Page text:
Do not look for rest in any pleasure, because you were not created for pleasure: you were created for spiritual JOY. And if you do not know the difference between pleasure and spiritual joy you have not yet begun to live.
Life in this world is full of pain. But pain, which is the contrary of pleasure, is not necessarily the contrary of happiness or of joy. Because spiritual joy flowers in the full expansion of freedom that reaches out without obstacle to its supreme object, fulfilling itself in the perfect activity of disinterested love for which it was created.
Pleasure, which is selfish, suffers from everything that deprives us of some good we want to savor for our own sakes. Pleasure is restrained and killed by pain and suffering.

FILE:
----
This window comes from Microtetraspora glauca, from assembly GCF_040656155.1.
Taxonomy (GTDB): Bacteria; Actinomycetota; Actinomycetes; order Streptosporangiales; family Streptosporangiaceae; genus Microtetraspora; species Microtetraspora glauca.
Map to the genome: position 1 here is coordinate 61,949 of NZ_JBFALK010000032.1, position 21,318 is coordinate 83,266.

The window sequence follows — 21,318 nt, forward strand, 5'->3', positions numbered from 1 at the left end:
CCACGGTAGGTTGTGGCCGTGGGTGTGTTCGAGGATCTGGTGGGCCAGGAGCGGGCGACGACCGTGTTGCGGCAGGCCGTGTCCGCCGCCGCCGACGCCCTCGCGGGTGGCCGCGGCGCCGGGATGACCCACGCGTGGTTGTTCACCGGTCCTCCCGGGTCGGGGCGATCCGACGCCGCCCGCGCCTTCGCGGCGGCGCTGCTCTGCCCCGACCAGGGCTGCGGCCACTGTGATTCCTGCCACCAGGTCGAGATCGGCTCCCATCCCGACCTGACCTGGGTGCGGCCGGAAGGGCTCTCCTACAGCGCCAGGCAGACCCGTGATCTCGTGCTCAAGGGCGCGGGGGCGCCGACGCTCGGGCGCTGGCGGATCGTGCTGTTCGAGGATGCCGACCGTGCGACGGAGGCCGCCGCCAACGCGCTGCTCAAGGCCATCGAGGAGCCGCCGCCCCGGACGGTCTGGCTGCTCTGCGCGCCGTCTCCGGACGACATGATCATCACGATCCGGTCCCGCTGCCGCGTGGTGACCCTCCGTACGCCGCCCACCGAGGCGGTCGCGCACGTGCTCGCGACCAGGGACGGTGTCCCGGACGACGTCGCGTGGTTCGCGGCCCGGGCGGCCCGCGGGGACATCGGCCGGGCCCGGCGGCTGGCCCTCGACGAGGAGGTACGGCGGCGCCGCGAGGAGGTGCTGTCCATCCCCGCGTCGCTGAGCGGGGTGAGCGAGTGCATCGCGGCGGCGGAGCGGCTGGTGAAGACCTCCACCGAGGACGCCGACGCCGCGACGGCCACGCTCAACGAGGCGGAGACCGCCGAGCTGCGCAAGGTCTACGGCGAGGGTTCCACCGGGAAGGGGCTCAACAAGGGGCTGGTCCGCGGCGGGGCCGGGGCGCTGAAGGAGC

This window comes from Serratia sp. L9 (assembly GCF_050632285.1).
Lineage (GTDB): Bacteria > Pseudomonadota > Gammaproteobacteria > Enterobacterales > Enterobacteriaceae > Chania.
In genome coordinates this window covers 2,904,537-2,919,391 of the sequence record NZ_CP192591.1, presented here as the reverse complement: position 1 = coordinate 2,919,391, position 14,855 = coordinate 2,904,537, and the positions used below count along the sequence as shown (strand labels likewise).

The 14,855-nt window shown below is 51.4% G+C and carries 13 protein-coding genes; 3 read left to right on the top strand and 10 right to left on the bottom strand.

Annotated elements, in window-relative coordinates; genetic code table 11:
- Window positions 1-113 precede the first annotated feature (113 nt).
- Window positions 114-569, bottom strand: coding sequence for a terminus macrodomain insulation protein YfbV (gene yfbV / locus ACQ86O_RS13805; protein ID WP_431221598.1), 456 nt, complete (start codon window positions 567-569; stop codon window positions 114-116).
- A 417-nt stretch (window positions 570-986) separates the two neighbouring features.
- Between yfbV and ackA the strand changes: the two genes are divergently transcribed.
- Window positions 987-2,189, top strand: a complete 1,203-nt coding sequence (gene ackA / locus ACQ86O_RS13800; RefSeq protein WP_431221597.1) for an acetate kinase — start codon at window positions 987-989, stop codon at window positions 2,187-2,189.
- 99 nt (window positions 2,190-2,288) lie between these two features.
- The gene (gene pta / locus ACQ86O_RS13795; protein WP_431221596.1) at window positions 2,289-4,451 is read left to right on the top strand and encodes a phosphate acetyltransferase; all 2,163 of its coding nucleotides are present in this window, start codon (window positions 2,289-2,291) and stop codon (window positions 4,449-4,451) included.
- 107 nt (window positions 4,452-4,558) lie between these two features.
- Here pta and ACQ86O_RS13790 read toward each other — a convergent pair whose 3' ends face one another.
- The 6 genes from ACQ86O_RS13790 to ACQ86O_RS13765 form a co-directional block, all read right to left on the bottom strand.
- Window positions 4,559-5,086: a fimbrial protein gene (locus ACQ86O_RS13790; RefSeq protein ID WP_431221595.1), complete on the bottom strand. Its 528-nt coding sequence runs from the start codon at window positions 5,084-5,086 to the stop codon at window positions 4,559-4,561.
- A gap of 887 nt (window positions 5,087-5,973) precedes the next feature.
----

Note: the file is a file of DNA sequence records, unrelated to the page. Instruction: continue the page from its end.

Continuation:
Spiritual joy ignores suffering or laughs at it or even exploits it to purify itself of its greatest obstacle, selfishness. True joy is found in the perfect willing of what we were made to will: in the intense and supple and free movement of our will rejoicing in what is good not merely for us but in Itself.
Joy, in so far as it is true, is above pain and does not feel pain. And that is why it laughs at pain and rejoices in confounding pain.
So it is a very sad thing when contemplatives look for little more than pleasure in their contemplation. That means that they will waste time and exhaust themselves in harmful efforts to avoid aridity, difficulty and pain—as if these things were evils. They lose their peace. And seeking pleasure in their prayer they make themselves almost incapable of joy.
From Thomas Merton, “New Seeds of Contemplation”